BACKGROUND: Fetal hypoxia is an important determinant of neonatal encephalopathy caused by birth asphyxia, in which hypoxia-induced free radical formation plays an important role. HYPOTHESIS: Maternal treatment with allopurinol, will cross the placenta during fetal hypoxia (rimary outcome) and reduce S-100B and free radical formation (secondary outcome).
METHODS: In a randomized, double-blind feasibility study, 53 pregnant women in labor ( 54 fetuses) with a gestational age of >36 weeks and fetal hypoxia, as indicated by abnormal/nonreassuring fetal heart rate tracing or fetal scalp pH of
RESULTS: Allopurinol and oxypurinol concentrations were within the therapeutic range in the mother (allopurinol >2 mg/L and/or oxypurinol > 4 mg/L) but not always in arterial cord blood. We therefore created 3 groups: a placebo (n = 27), therapeutic allopurinol (n = 15), and subtherapeutic allopurinol group (n = 12). Cord lactate concentration did not differ, but S-100B was significantly lower in the therapeutic allopurinol group compared with the placebo and subtherapeutic allopurinol groups (P <.01). Fewer therapeutic allopurinol cord samples had measurable non-protein-bound iron concentrations compared with placebo (P <.01).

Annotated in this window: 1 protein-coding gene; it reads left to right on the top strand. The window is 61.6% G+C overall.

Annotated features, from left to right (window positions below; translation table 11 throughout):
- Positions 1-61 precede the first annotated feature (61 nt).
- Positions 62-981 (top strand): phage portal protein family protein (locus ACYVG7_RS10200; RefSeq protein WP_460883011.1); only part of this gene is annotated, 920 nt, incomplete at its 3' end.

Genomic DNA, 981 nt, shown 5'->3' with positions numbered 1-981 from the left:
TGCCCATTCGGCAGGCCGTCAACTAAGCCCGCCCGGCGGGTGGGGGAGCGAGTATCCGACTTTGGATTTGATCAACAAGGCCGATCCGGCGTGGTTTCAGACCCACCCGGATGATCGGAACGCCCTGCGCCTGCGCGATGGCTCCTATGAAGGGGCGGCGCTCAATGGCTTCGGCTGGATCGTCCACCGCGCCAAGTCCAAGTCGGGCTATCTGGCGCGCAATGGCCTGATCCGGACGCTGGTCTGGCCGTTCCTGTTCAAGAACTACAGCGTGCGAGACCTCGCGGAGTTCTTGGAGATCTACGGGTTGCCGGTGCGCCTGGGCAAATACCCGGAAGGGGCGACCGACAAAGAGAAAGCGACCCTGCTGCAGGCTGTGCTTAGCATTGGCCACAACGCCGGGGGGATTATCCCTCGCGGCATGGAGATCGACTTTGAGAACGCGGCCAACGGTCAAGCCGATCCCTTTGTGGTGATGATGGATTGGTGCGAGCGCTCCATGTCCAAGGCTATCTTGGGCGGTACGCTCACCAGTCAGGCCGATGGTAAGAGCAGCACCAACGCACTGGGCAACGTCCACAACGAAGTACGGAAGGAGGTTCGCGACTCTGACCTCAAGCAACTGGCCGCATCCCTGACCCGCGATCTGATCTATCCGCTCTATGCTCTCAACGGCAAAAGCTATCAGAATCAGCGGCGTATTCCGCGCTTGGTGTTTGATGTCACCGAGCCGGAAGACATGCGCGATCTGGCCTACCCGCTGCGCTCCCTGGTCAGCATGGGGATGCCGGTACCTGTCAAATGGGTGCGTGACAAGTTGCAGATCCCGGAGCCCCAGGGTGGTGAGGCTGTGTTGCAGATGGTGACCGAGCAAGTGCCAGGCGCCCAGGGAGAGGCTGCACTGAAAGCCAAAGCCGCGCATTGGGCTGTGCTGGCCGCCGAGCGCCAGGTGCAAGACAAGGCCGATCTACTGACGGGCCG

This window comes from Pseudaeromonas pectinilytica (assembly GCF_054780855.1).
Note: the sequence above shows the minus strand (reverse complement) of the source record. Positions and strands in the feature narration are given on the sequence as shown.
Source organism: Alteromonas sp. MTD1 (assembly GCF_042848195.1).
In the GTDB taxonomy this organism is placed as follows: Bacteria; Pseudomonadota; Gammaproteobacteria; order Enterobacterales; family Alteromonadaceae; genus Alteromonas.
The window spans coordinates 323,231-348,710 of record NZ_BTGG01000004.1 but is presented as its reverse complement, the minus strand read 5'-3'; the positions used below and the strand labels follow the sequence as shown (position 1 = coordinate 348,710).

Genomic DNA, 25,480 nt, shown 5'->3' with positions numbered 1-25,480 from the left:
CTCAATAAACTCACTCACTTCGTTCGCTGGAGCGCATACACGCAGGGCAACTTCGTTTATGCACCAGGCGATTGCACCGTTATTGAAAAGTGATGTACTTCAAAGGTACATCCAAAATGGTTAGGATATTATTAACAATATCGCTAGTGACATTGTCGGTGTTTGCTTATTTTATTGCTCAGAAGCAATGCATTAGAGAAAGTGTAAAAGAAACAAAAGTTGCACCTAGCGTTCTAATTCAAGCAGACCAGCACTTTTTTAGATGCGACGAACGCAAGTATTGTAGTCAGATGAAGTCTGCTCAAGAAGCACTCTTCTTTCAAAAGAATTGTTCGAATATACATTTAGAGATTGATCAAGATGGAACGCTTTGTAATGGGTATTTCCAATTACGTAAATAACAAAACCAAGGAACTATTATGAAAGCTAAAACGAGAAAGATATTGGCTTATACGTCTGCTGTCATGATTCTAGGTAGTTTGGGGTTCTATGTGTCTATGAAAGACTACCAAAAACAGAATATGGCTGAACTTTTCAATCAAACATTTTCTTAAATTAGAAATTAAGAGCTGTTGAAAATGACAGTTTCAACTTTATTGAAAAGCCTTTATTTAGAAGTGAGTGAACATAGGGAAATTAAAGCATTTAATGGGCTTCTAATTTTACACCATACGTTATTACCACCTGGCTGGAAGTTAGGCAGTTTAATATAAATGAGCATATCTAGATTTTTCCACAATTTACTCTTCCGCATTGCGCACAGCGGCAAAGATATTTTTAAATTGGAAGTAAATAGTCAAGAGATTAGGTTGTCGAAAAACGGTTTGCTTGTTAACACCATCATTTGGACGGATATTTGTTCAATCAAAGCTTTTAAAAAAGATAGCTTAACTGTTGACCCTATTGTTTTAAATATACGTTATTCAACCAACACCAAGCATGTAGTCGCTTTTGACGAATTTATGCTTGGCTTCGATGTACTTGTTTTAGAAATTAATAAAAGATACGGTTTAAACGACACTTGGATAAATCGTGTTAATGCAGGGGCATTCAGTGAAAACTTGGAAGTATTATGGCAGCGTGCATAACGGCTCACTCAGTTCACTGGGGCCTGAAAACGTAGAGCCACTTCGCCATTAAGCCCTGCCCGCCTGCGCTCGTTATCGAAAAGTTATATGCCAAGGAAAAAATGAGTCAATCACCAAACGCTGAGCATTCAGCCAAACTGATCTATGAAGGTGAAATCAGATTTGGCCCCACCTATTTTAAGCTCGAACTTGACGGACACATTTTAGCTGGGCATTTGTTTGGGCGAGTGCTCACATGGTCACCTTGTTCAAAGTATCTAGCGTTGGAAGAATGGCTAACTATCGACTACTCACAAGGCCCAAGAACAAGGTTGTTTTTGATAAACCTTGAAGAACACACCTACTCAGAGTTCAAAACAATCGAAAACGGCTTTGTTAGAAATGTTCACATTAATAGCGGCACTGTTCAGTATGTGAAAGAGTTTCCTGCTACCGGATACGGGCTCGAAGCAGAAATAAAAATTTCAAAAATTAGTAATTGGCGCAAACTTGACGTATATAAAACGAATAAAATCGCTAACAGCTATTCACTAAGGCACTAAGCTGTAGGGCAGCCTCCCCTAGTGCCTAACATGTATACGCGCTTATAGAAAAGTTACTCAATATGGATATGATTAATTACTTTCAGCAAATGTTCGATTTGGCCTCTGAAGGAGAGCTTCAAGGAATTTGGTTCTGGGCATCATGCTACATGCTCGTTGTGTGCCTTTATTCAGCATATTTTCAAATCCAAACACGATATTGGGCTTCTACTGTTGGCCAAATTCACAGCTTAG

CONCLUSIONS: Maternal allopurinol/oxypurinol crosses the placenta during fetal hypoxia. In fetuses/newborns with therapeutic allopurinol/ oxypurinol concentrations in cord blood, lower plasma levels of the brain injury marker protein S-100B were detected. A larger allopurinol trial in compromised fetuses at term seems warranted. The allopurinol dosage must be adjusted to achieve therapeutic fetal allopurinol/oxypurinol concentrations. Pediatrics 2009; 124: 350-357